Reconfiguration will also drive demand for space. According to Badham, over the past five years office floorplans have been designed to accommodate about one person per 8sqm – although he says “nobody actually occupies that densely”. That means a 20,000sqft office can accommodate about 240 desks, including lifts, air conditioning, and airflow. Ten years ago, at a 1-to-14 ratio, it would have accommodated 200 people, and 15 years back, about 170. Today no one has been using the real estate to full capacity, and “if we want to design around more space, we may go back to 100-150 people”, Badham says.
Air quality and filtration will be key requirements. Large office towers might be able to collect better information, to become smart (like cars), to monitor density and occupancy. “As an aspect of sustainability, a number of firms are looking to increase distance between employees, and if that happens at scale, it could cause an increase in demand,” says Pattison.
As tomorrow’s office is reimagined, the pandemic crisis is accelerating trends in conversions. The lines between product types is already blurring, mixing elements of multifamily, retail and hotels. Fortunately, office buildings are easier to convert to alternative uses such as residential, hotels and student accommodation.
Pandemics will not alter the reality that commercial leases tend to be multi-year commitments. What is a landlord to do, with limited options? They may be able either to sublet some space or hold off until the next cycle, when leases expire. “Because standard US office leases run about seven or eight years, we think vacancies will only fall slightly over the next few years, as it takes a while to flow through,” Ismail explains. Consequently, firms might prefer to enter some shorter leases, staggering durations, rather than committing all at once.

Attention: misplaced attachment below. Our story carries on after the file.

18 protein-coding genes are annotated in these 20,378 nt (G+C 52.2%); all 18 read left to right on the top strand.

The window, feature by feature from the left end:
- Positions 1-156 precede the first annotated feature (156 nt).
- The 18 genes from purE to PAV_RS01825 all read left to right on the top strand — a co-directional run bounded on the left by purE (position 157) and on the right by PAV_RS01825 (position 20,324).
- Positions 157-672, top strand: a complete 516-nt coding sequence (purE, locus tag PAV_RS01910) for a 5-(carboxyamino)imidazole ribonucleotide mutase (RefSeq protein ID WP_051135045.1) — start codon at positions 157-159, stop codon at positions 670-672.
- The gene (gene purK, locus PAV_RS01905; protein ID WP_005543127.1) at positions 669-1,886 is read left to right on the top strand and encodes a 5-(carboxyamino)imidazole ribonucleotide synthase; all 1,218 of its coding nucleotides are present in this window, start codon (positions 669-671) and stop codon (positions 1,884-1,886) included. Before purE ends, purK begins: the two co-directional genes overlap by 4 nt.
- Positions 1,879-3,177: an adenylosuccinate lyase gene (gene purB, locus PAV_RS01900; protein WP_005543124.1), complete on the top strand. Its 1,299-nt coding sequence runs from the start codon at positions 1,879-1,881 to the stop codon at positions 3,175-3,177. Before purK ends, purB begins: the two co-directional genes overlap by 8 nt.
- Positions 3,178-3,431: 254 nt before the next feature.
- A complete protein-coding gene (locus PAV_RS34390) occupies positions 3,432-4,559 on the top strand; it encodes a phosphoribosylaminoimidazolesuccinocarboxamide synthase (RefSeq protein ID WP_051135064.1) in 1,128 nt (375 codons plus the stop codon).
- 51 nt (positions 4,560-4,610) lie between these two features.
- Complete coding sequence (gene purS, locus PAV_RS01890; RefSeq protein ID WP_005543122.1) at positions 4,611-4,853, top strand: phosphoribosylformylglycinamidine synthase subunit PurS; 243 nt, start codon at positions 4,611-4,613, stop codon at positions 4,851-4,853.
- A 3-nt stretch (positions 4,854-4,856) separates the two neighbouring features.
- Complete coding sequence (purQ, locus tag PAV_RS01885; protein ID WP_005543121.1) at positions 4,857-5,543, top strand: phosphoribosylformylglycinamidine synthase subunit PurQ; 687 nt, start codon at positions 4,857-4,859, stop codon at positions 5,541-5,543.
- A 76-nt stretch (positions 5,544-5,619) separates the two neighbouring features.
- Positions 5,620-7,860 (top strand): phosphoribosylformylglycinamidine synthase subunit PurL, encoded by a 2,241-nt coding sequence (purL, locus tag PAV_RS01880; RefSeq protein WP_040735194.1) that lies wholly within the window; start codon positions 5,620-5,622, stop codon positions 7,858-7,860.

Current leasing demand is static in the Barings office portfolio, according to Gorin. He attributes this to the firm’s long-term contractual obligations and high-credit tenants. “Unlike retail and multifamily, we’ve seen no exodus from our office sector, where 90% are still paying rent, excepting unique situations for delaying or deferring,” Gorin says.
Leasing vacancies is more challenging in major urban centres, which have been shut down. Baring’s inquiries from prospective tenants have picked up, but there is little evidence of plans for expanding or reducing space.
In the UK, Gauge also sees some anecdotal indications for occupational demand. Some pre-COVID -19 deals have gone through, and landlords have been accommodative to extended leases. “Major cities still seem more defensive,” Gauge observes. He is positive on London, which is a global hub with a diverse occupier base. It was one of the first European cities where demand revived after previous downturns.
The final challenge is public transport, which Badham describes as the “bigger conundrum”. Office space might not in fact be as important as simply transporting a workforce in, while safely preserving social distancing. Yet resourceful solutions will likely evolve.
The aftermath of 9/11 offers an interesting analogy. Steinbach remembers how we were afraid to fly, “but new infrastructure helped make us feel safe again”.